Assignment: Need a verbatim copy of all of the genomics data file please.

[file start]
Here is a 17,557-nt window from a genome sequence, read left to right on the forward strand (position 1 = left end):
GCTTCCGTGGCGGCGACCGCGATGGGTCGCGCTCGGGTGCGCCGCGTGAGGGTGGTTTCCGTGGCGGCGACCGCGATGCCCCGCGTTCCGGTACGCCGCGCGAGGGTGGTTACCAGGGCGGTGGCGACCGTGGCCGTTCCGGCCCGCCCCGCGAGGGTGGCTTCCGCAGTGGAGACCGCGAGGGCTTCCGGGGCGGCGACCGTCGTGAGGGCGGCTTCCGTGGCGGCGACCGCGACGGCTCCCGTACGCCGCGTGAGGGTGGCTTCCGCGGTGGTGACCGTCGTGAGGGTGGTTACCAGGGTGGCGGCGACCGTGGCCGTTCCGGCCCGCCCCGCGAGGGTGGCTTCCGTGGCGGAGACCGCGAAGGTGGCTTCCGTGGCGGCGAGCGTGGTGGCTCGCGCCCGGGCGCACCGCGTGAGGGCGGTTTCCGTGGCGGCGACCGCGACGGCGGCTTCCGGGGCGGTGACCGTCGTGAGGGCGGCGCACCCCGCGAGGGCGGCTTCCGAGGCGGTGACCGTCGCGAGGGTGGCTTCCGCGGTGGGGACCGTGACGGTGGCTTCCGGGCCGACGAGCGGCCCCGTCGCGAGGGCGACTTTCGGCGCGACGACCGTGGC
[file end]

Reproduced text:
Here is a 17,557-nt window from a genome sequence, read left to right on the forward strand (position 1 = left end):
GCTTCCGTGGCGGCGACCGCGATGGGTCGCGCTCGGGTGCGCCGCGTGAGGGTGGTTTCCGTGGCGGCGACCGCGATGCCCCGCGTTCCGGTACGCCGCGCGAGGGTGGTTACCAGGGCGGTGGCGACCGTGGCCGTTCCGGCCCGCCCCGCGAGGGTGGCTTCCGCAGTGGAGACCGCGAGGGCTTCCGGGGCGGCGACCGTCGTGAGGGCGGCTTCCGTGGCGGCGACCGCGACGGCTCCCGTACGCCGCGTGAGGGTGGCTTCCGCGGTGGTGACCGTCGTGAGGGTGGTTACCAGGGTGGCGGCGACCGTGGCCGTTCCGGCCCGCCCCGCGAGGGTGGCTTCCGTGGCGGAGACCGCGAAGGTGGCTTCCGTGGCGGCGAGCGTGGTGGCTCGCGCCCGGGCGCACCGCGTGAGGGCGGTTTCCGTGGCGGCGACCGCGACGGCGGCTTCCGGGGCGGTGACCGTCGTGAGGGCGGCGCACCCCGCGAGGGCGGCTTCCGAGGCGGTGACCGTCGCGAGGGTGGCTTCCGCGGTGGGGACCGTGACGGTGGCTTCCGGGCCGACGAGCGGCCCCGTCGCGAGGGCGACTTTCGGCGCGACGACCGTGGC